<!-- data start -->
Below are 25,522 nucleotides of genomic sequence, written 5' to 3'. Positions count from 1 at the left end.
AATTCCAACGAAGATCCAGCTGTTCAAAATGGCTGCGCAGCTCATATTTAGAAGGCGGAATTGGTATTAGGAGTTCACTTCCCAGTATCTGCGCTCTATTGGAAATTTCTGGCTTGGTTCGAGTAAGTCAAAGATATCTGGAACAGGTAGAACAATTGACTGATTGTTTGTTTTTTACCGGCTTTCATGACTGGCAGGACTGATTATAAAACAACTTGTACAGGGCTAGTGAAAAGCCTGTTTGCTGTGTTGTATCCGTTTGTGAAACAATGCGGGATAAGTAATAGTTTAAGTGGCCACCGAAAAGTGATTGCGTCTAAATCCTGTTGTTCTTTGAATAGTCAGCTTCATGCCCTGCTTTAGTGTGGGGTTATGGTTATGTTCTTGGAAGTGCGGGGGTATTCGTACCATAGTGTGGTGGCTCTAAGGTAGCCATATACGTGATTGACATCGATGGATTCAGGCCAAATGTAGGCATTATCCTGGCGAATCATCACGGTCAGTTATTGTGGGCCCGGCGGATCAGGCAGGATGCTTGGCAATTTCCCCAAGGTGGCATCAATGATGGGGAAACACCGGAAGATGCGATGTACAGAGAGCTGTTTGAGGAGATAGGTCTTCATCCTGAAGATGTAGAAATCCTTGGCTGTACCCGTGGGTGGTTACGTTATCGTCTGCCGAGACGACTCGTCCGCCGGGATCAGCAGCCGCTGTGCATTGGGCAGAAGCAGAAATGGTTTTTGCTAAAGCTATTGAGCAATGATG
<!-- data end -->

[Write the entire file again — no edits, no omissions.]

Below are 25,522 nucleotides of genomic sequence, written 5' to 3'. Positions count from 1 at the left end.
AATTCCAACGAAGATCCAGCTGTTCAAAATGGCTGCGCAGCTCATATTTAGAAGGCGGAATTGGTATTAGGAGTTCACTTCCCAGTATCTGCGCTCTATTGGAAATTTCTGGCTTGGTTCGAGTAAGTCAAAGATATCTGGAACAGGTAGAACAATTGACTGATTGTTTGTTTTTTACCGGCTTTCATGACTGGCAGGACTGATTATAAAACAACTTGTACAGGGCTAGTGAAAAGCCTGTTTGCTGTGTTGTATCCGTTTGTGAAACAATGCGGGATAAGTAATAGTTTAAGTGGCCACCGAAAAGTGATTGCGTCTAAATCCTGTTGTTCTTTGAATAGTCAGCTTCATGCCCTGCTTTAGTGTGGGGTTATGGTTATGTTCTTGGAAGTGCGGGGGTATTCGTACCATAGTGTGGTGGCTCTAAGGTAGCCATATACGTGATTGACATCGATGGATTCAGGCCAAATGTAGGCATTATCCTGGCGAATCATCACGGTCAGTTATTGTGGGCCCGGCGGATCAGGCAGGATGCTTGGCAATTTCCCCAAGGTGGCATCAATGATGGGGAAACACCGGAAGATGCGATGTACAGAGAGCTGTTTGAGGAGATAGGTCTTCATCCTGAAGATGTAGAAATCCTTGGCTGTACCCGTGGGTGGTTACGTTATCGTCTGCCGAGACGACTCGTCCGCCGGGATCAGCAGCCGCTGTGCATTGGGCAGAAGCAGAAATGGTTTTTGCTAAAGCTATTGAGCAATGATG